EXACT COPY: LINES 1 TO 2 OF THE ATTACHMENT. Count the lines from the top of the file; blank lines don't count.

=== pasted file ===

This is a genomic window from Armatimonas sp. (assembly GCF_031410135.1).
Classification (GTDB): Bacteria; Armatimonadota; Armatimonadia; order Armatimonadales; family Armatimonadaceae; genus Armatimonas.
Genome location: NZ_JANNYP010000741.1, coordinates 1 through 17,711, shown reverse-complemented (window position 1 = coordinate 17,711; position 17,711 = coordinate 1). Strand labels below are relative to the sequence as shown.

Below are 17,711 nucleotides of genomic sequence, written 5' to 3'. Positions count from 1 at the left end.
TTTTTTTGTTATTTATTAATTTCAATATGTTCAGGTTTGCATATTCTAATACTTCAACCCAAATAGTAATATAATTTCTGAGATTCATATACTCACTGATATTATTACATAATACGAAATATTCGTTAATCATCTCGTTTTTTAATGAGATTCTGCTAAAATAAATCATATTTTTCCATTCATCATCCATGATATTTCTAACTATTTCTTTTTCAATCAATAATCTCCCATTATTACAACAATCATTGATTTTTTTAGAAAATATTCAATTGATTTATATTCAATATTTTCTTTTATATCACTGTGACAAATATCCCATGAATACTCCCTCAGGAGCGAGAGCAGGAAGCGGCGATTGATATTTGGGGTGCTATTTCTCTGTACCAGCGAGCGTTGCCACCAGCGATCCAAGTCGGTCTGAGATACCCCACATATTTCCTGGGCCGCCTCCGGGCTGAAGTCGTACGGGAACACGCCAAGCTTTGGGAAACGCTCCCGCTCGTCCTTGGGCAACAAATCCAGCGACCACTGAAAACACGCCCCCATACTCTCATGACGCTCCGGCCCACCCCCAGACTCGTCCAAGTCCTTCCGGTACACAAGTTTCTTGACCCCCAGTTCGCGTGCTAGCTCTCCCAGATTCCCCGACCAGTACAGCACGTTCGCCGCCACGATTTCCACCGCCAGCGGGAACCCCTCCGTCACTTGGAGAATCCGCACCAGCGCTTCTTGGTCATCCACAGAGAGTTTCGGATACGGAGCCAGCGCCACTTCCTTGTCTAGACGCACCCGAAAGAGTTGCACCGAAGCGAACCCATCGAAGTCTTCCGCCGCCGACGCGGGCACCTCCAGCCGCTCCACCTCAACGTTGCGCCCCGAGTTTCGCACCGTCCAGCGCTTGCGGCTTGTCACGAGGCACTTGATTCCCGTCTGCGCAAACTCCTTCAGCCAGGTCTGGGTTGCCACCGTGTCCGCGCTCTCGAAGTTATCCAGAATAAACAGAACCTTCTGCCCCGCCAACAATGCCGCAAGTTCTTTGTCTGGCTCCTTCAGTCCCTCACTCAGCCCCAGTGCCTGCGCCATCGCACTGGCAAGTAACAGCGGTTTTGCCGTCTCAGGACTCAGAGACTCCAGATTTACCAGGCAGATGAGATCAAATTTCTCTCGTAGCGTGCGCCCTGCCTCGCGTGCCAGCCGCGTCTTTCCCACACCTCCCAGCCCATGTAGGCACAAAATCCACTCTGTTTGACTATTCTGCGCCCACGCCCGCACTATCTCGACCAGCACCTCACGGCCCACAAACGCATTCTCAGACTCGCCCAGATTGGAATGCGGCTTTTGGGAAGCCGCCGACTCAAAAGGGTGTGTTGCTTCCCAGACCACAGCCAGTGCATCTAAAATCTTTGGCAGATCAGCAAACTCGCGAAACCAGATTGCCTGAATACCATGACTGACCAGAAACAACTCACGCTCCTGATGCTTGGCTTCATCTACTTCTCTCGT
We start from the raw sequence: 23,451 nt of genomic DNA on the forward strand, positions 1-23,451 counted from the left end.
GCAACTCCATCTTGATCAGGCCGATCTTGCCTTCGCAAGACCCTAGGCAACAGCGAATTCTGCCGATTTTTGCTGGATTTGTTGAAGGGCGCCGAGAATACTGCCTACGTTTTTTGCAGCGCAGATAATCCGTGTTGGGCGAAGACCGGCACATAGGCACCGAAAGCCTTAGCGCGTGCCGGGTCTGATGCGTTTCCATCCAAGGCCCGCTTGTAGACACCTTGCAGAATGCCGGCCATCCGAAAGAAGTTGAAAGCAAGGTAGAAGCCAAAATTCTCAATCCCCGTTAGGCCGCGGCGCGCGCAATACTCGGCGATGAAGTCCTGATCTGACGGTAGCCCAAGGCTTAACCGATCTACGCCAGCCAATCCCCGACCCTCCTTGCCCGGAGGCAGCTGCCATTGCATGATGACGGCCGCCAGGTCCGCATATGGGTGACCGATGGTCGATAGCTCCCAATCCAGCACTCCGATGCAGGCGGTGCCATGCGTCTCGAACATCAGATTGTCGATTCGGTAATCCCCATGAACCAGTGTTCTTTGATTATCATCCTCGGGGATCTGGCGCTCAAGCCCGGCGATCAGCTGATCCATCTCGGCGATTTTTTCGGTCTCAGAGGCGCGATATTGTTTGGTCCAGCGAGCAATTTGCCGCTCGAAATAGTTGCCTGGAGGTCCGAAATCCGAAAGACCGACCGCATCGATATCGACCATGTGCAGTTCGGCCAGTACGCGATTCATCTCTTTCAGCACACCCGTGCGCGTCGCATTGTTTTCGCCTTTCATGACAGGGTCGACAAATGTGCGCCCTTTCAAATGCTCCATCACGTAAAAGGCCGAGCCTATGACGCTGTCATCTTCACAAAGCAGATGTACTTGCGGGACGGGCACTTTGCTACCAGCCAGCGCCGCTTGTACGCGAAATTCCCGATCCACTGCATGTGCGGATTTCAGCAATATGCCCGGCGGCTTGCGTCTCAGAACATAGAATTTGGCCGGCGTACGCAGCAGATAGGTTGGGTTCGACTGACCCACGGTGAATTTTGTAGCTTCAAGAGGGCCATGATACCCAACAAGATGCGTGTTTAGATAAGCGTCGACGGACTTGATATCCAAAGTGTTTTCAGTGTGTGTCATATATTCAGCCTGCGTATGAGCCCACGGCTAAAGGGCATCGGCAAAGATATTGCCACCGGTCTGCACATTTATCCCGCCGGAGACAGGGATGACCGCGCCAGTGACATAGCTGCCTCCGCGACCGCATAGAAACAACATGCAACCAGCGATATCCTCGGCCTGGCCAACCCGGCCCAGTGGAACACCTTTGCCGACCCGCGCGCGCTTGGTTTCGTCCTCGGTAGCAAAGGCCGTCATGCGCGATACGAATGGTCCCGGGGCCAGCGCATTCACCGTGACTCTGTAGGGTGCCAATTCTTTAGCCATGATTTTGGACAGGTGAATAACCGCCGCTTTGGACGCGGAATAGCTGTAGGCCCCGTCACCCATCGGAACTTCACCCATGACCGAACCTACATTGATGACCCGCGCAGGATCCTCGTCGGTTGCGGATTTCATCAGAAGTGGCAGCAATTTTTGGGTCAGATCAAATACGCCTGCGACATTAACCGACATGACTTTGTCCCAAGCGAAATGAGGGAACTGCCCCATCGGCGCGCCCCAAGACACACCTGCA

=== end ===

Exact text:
This is a genomic window from Armatimonas sp. (assembly GCF_031410135.1).
Classification (GTDB): Bacteria; Armatimonadota; Armatimonadia; order Armatimonadales; family Armatimonadaceae; genus Armatimonas.